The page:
Before the conclave of believers from over 47,000 congregations nationwide in the Southern Baptist Convention, Lifeway Christian Resources released its Annual Christian Profile (ACP) detailing the decrease in SBC overall membership despite areas of steady ecumenical growth in most states.

A quote from the ACP says, “[Southern Baptist Convention] membership declined for the 17th straight year, dropping below 13 million for the first time since the mid-1970s. However, the decline of less than 2% was the smallest in recent years.”

Southern Baptist Convention church membership drops below 13 million

The 2023 ACP graph tracks the total membership of Southern Baptist-affiliated congregations at 12,982,090. That number marks two significant metrics: almost 250,000 believers dropped their membership in one year, and the dip below 13 million is its lowest in decades.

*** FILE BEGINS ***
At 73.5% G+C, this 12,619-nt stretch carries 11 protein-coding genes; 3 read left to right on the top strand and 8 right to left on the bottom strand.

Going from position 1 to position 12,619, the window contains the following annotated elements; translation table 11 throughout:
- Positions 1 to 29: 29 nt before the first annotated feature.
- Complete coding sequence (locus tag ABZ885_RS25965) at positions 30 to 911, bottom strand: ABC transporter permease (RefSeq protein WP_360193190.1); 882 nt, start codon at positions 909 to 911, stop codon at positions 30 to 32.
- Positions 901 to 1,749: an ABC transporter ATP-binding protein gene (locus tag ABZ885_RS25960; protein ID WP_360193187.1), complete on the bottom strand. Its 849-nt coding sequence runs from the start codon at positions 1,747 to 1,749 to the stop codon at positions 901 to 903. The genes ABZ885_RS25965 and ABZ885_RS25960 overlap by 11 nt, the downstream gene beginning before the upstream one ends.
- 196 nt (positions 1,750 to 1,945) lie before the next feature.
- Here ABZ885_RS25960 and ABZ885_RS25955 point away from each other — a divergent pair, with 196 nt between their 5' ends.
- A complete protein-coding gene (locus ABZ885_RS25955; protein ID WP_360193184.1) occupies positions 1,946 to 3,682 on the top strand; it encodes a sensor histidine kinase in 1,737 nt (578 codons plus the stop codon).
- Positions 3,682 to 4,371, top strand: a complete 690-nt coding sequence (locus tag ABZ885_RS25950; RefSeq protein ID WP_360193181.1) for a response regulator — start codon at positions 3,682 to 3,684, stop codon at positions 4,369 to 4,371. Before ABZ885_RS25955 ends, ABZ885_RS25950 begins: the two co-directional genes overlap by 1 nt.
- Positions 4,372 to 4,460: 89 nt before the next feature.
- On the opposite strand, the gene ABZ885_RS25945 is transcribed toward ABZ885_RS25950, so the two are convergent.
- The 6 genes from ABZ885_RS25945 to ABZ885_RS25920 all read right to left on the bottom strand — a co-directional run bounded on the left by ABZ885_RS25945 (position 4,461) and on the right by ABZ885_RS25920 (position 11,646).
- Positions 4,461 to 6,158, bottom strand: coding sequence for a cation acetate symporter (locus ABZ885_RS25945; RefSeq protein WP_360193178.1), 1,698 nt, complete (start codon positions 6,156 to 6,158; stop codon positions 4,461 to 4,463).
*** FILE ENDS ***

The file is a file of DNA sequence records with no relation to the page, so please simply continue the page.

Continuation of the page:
Jeff Iorg, the president-elect of the SBC Executive Committee, shared that the drop in overall membership will be addressed at the 2024 convention, but “it’s also good to pause and celebrate the global good Southern Baptists are accomplishing.”

Dropping Membership May Be Related to Women Leadership Expulsion

Four women praying together in church
Growth in an SBC church isn’t a problem; it is caused by female leadership. (Image credit: Rosie Sun via Unsplash)

The Southern Baptist Convention made headlines during its 2023 annual conference because of a ruling that has caused several ripples in its membership.

Last year, in New Orleans, the SBC voted in formidable fashion to remove women from all leadership offices within its member churches.

Michael Law, a pastor at Arlington Baptist Church in Virginia, addressed the official motion. He attested to the Southern Baptist Convention constitution’s current rhetoric and said that the oversight document “does not affirm . . . a woman as pastor of any kind.”

Law referred to a letter he submitted to the SBC Executive Committee, which over 2,000 pastors and professors cosigned.